Track’em Featured in Mining News and Energy News Bulletin
Track’em media coverage is growing steadily with recent attention from Sky News Business and The Weekend West. Most recently, Track’em was praised in an article written by Noel Dyson in his article ‘Keeping a Track on Value’ both the Energy News Bulletin and Mining News on the 7th February.
You can read the full article below or by clicking on either of the following links :
Keeping a track on value
Friday, 7 February 2014 | Noel Dyson
With productivity the buzzword in the oil and gas industry, here is a tool that might prove to be a vital one.
Called Track’em, the device simply does that.
Picture this. A crew on an oil and gas project is waiting for a beam to arrive. That beam costs $1000 to fabricate and without it they cannot proceed. But the beam is nowhere to be found.
A chain of phone calls begins, gradually increasing in heat and anatomical specificity until two people are dispatched to track down this errant beam.
While they are doing this the crew of five men and a crane are left standing idle.
Considering each man in the crew costs north of $300 a day and the crane costs about $5000 a day, the delay is getting more costly by the minute. After a day of searching, the two men return empty handed.
Fingers start getting pointed.
The chain stretches back to the fabricator who says the beam was despatched to and received by the site.
More heated phone conversations are held.
In the end the fabricator is told to make another beam and send it and everybody involved in the chain is told to make sure this one makes it to where it has to be.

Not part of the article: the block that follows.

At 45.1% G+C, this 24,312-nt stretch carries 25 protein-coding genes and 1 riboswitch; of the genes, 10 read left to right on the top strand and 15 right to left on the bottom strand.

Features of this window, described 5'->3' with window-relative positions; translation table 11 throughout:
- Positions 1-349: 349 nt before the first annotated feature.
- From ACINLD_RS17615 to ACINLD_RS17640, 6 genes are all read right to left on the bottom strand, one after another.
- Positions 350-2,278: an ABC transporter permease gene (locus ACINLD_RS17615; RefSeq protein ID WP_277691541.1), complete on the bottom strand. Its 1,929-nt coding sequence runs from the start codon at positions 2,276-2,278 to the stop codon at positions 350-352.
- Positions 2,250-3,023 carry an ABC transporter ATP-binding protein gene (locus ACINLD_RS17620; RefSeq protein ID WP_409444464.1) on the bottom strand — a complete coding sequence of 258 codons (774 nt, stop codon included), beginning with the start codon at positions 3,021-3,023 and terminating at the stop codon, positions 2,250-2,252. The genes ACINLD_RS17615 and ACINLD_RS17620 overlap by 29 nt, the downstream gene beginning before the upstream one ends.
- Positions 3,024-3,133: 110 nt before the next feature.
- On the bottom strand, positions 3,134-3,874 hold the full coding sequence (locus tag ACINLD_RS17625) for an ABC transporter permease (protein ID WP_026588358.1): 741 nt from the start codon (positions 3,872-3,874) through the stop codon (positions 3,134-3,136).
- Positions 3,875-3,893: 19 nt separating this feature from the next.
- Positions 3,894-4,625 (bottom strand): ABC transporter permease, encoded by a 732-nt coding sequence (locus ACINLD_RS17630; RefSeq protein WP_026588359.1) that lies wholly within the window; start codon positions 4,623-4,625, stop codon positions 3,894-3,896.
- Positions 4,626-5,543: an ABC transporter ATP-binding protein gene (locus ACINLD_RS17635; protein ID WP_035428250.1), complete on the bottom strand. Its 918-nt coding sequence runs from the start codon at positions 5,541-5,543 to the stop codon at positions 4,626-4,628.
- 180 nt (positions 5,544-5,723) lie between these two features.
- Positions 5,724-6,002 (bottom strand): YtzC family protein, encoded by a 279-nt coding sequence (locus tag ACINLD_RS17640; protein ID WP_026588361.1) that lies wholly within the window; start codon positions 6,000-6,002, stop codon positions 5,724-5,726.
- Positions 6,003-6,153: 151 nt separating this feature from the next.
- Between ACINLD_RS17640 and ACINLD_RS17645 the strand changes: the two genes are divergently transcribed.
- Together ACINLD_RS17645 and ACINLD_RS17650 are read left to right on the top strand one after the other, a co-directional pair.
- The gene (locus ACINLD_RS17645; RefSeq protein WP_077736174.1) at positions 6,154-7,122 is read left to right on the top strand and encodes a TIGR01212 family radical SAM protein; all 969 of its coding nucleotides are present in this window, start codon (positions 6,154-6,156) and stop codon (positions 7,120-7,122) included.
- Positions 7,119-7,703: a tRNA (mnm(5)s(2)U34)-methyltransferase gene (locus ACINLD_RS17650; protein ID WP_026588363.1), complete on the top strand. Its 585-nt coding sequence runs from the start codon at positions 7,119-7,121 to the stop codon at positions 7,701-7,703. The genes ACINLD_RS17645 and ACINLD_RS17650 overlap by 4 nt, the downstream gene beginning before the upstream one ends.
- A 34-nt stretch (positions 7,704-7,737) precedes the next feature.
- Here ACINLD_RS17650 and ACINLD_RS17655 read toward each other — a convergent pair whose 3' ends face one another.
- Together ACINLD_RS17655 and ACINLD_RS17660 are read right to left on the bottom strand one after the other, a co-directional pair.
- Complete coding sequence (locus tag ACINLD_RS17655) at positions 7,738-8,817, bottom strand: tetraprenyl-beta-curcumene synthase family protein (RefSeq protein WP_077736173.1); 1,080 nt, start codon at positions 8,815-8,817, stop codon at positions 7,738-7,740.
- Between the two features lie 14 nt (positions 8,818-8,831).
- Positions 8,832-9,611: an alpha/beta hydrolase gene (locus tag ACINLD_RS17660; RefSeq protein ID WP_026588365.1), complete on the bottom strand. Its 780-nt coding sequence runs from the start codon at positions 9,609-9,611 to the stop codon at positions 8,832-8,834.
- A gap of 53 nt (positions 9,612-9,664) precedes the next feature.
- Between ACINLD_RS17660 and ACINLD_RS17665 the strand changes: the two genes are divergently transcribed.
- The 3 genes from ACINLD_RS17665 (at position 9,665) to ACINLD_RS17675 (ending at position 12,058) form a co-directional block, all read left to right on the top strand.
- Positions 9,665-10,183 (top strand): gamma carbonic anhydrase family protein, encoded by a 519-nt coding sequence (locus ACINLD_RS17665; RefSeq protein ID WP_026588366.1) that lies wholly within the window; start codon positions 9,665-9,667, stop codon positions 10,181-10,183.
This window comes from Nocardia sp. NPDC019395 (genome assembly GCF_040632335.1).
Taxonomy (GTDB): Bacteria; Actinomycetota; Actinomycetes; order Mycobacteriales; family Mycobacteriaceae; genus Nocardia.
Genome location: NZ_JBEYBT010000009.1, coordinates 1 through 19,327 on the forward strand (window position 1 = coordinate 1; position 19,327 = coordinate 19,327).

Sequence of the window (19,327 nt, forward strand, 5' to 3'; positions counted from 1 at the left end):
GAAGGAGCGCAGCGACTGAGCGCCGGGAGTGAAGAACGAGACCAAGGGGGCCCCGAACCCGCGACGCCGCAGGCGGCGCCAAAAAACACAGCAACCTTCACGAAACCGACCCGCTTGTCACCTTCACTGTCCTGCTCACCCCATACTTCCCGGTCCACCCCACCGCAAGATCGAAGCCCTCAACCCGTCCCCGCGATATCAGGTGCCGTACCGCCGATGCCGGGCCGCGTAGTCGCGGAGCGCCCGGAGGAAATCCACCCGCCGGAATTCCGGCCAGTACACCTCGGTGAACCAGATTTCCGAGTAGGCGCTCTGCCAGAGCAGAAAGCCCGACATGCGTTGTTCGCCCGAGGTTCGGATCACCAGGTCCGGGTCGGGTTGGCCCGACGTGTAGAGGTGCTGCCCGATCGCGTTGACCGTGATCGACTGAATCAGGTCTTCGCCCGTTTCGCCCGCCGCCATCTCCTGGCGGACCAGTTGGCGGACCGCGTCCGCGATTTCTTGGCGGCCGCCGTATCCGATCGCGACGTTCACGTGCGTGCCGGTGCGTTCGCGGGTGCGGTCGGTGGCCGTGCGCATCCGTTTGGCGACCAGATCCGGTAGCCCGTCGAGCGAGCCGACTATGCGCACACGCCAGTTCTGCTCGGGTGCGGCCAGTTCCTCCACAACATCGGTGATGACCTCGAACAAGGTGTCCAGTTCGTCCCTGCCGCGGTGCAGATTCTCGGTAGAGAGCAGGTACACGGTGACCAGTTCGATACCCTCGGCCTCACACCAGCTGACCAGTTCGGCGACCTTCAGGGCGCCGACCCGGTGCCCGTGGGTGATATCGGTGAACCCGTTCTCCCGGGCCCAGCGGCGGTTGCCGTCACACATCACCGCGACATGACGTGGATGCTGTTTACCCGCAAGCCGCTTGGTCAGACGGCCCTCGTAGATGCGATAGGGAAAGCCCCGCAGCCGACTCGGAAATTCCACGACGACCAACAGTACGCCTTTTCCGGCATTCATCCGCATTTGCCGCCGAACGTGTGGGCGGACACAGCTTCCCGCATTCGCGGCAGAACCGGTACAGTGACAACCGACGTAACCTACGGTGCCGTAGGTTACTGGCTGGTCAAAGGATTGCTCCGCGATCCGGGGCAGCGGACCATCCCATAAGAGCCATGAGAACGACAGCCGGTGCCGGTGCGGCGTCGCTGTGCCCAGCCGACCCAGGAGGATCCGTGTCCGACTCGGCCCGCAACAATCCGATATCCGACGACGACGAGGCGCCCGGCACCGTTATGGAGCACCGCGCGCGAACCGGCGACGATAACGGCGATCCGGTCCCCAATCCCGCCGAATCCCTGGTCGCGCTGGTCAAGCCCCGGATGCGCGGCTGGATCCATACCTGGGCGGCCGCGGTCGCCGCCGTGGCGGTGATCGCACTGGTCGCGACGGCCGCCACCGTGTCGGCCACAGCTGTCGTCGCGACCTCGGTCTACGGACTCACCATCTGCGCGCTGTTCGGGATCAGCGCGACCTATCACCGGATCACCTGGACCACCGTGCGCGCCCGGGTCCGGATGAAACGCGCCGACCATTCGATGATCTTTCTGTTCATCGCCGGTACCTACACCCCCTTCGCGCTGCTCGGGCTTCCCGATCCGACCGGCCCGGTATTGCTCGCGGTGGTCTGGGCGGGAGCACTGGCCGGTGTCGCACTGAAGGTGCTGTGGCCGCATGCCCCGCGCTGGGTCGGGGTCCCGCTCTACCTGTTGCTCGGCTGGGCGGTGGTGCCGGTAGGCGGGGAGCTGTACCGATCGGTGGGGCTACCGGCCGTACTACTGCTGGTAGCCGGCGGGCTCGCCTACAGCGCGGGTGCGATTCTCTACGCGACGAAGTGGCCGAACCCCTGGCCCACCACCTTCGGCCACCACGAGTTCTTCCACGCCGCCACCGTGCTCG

According to Track’em CEO Kashif Saleem, this actually happened.
A cruel twist to this tale is that after the project was finished, that troublesome beam turned up.
Saleem’s Track’em is designed to prevent that ever happening.
It involves putting barcodes, radio frequency identification tags or GPS tags onto pieces of equipment that allow them to be tracked.
With advances in technology that has grown to the software including a 3D model plug-in.
This means if there is a 3D model of the project, the tracking can be added to that so a project manager can see at a glance where a particular piece of equipment or consignment of materials is onsite.
“It’s all about helping them finish their project on time,” Saleem said.
Obviously there is some hardware and software work that needs to go behind that but Saleem was also wise enough to realise the need for some change management.
The barcodes are fine in themselves but of little use if they are not scanned.
“One of the project managers said to me that 98% of the time they find the materials,” Saleem said.
“I asked him what happened to the other 2% and he said they didn’t put it into the system.”
To get around this problem Saleem provides clients with material controllers experienced in Track’em.
These people are Saleem staff members who are seconded to the client for six to 12 months.
Their role is to make the Track’em system and, more importantly, train the client’s staff in how to use it.
When Track’em came out in 2006 the company’s focus was very much on the construction sector.
While that still remains a focus it is broadening its offering and starting to move into the operations and maintenance space.
Saleem said the company would soon be launching another module in Track’em that would apply to that space.
“We have the beta version of that coming soon,” he said.
“With Track’em we have the whole history of the modules.”
“All we have to do is go to the next level where we can use that information for operations.”
Besides Track’em, the company’s offerings include Store’em for stores and warehouse management; Time’em, a time and attendance and work pack tracking solution; and Transport’em, which operates in the supply chain and logistics management space.